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I need to implement a countdown timer in my html5 (sencha touch 2) mobile application.

Currently, I have used a JavaScript function that updates the timer every second via setInterval function and then updates the html content.

function updateTimer() {
now      = new Date();
kickoff  = Date.parse("August 15, 2013 09:00:00");
diff = kickoff - now;

days  = Math.floor( diff / (1000*60*60*24) );
hours = Math.floor( diff / (1000*60*60) );
mins  = Math.floor( diff / (1000*60) );
secs  = Math.floor( diff / 1000 );

dd = days;
hh = hours - days  * 24;
mm = mins  - hours * 60;
ss = secs  - mins  * 60;

Ext.getCmp('countdownText').setHtml('<span class="text"><p class="val">'+dd+'</p><p class="type_days">Days</p></span><span class="text"><p class="val">'+hh+'</p><p class="type_hours">Hours</p></span><span class="text"><p class="val">'+mm+'</p><p class="type_minutes">Minutes</p></span><span class="text"><p class="val">'+ss+'</p><p class="type_seconds">Seconds</p></span>');

 setInterval('updateTimer()', 1000 );           }

My question is, will this have an impact on the performance of the application?

Will html5 Web Workers be more efficient?

Is there any other approach by which I can achieve this functionality?

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The function doesn't do very much, so I wouldn't expect a performance problem. What happened when you tried it? (By the way, passing a function reference to setInterval() rather than a string is best practice: setInterval(updateTimer, 1000 );.) –  nnnnnn Jun 27 '13 at 13:23
As of now, I have just started building a mobile app using Sencha Touch 2. And the countdown timer is one of the first components that I am implementing. What I was wondering was, will this approach (assuming code is optimized as suggested by Graham) impact performance at a later point when there are other features implemented as well. –  senchaDev Jun 28 '13 at 6:10

1 Answer 1

up vote 2 down vote accepted

There are some things you can do to vastly improve performance:

1st, Your variables never had var declarations... so all of these variables exist within the window scope which needs to change! Terribly bad practice and can lead to unexpected bugs.

2nd, kickoff should be a variable outside of the function as there's no need to parse a string and construct a new date object EVERY second.

3rd, don't save a 'now' variable as you never use it again. Do diff = kickoff - Date.now()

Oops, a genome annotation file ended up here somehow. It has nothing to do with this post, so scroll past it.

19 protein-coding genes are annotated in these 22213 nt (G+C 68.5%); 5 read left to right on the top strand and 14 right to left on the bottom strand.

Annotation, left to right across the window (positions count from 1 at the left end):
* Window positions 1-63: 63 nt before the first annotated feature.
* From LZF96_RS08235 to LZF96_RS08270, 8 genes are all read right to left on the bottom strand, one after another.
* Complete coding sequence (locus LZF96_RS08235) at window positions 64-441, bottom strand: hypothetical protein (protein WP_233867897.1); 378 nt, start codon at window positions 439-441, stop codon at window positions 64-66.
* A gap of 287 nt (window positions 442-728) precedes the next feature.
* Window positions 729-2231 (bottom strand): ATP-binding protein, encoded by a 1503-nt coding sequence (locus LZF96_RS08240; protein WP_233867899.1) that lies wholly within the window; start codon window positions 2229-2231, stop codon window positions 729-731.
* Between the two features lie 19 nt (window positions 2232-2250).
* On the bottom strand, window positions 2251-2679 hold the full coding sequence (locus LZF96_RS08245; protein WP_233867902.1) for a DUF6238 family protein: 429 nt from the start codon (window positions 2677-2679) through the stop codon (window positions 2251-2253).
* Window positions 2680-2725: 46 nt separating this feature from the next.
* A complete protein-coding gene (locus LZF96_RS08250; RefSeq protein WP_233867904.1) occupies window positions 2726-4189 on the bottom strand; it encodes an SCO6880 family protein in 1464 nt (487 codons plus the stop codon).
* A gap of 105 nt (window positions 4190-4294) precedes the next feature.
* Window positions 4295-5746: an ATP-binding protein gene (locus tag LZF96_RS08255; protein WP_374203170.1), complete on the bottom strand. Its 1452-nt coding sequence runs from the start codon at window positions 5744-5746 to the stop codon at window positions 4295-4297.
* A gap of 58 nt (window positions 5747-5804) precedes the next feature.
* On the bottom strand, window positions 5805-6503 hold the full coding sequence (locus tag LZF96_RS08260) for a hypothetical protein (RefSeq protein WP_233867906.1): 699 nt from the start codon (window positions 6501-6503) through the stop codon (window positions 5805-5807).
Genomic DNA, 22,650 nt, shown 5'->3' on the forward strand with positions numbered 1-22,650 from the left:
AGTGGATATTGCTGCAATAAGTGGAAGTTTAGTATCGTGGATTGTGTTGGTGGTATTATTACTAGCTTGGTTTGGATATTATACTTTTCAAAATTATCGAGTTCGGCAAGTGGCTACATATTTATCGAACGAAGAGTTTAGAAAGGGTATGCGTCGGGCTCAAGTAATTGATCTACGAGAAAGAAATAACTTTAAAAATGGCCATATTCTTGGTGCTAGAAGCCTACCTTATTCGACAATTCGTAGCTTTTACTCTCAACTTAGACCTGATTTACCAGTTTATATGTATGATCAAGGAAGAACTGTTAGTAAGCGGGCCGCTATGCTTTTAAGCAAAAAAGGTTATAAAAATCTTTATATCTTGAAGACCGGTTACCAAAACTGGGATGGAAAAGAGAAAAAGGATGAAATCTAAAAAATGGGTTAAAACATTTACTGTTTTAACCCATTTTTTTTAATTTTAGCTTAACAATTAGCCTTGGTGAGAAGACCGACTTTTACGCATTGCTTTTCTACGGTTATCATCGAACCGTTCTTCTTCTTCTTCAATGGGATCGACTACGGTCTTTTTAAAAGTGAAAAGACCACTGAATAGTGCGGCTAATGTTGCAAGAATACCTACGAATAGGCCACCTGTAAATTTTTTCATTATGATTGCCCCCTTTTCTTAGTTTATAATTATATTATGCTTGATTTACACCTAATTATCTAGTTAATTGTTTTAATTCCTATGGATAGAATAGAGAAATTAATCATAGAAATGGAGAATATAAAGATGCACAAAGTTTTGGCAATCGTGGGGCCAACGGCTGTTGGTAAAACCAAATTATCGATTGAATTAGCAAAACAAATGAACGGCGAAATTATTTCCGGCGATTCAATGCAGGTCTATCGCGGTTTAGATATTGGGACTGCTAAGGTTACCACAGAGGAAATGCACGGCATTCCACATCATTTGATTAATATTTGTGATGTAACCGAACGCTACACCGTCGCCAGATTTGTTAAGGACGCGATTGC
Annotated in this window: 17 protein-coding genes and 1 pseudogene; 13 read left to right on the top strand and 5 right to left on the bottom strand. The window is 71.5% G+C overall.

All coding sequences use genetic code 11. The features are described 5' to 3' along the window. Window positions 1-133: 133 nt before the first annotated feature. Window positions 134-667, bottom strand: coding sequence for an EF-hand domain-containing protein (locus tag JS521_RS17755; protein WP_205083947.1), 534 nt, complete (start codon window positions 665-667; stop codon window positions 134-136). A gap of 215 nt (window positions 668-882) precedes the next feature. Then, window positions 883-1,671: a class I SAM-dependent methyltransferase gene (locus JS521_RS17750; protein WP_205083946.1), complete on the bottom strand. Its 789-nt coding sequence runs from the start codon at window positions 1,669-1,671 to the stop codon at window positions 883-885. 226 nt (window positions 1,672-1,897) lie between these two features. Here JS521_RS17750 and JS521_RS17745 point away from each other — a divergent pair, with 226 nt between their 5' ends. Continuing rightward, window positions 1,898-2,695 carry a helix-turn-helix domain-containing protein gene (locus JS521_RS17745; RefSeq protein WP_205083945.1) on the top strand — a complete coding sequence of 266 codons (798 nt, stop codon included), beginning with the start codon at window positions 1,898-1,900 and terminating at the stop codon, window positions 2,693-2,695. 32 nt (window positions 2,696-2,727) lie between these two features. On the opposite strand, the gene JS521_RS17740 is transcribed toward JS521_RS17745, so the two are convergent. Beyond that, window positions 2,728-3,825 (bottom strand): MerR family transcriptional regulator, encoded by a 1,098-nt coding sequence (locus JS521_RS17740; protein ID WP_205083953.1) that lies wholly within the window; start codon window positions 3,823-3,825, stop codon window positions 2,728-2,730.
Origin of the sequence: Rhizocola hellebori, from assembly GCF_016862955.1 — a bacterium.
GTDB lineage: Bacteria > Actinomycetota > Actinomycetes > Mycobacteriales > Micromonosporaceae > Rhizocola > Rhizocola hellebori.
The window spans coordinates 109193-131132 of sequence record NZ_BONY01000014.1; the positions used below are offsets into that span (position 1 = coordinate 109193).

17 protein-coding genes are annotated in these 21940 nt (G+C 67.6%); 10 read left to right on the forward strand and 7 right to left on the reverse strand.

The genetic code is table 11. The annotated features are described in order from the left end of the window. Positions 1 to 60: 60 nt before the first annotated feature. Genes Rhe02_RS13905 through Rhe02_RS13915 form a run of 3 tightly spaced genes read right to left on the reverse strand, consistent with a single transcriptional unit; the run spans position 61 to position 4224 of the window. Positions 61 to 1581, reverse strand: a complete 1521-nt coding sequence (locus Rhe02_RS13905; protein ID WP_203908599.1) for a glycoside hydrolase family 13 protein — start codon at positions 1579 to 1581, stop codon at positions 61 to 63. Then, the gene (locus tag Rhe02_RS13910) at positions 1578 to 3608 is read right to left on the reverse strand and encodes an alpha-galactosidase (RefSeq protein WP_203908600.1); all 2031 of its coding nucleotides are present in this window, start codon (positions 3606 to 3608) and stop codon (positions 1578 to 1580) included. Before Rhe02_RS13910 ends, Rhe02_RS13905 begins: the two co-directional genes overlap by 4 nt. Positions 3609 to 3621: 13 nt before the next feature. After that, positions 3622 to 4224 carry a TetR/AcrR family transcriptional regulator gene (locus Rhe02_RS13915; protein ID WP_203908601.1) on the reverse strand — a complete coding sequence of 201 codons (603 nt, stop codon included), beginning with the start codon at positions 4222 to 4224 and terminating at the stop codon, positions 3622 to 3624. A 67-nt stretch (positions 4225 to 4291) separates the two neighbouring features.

4th, When you update countdownText, you're passing in A LOT of markup. This requires the DOM to remove elements in the tree, perform a repaint AND a reflow, then add a bunch of new elements to the tree, and perform a repaint AND an expensive reflow (which normally is OK but EVERY second is a huge performance hit). You should try and break this down to just updating the text nodes. So, you should have 4 setHTML calls where you update JUST the text and those setHTML calls are attached to elements associated with days, hours, minutes, and seconds respectively.

Lastly, pass updateTimer into setInterval and not 'updateTimer()'.

That is all! Hoep that helps and ask any questions in the comments :)

share|improve this answer
And to expand upon the answer, WebWorkers are good too, but your biggest performance hit is your manipulation of the DOM, which WebWorkers won't help with. Also, WebWorkers are expensive to start so, unless you're doing some intensive number crunching or need to perform animations in the DOM without interruption, WebWorkers generally aren't needed. –  Graham Robertson Jun 27 '13 at 14:26
Thanks a ton for those suggestions. The JavaScript code is something I picked up from a blog. So I dint really look into the details. I was pondering whether the approach itself was good enough compared to Web Workers or other approaches. But your suggestions are totally valid and will be of great help. Thanks again :) –  senchaDev Jun 28 '13 at 6:06
No problem! I'm happy to help :) –  Graham Robertson Jun 28 '13 at 20:07

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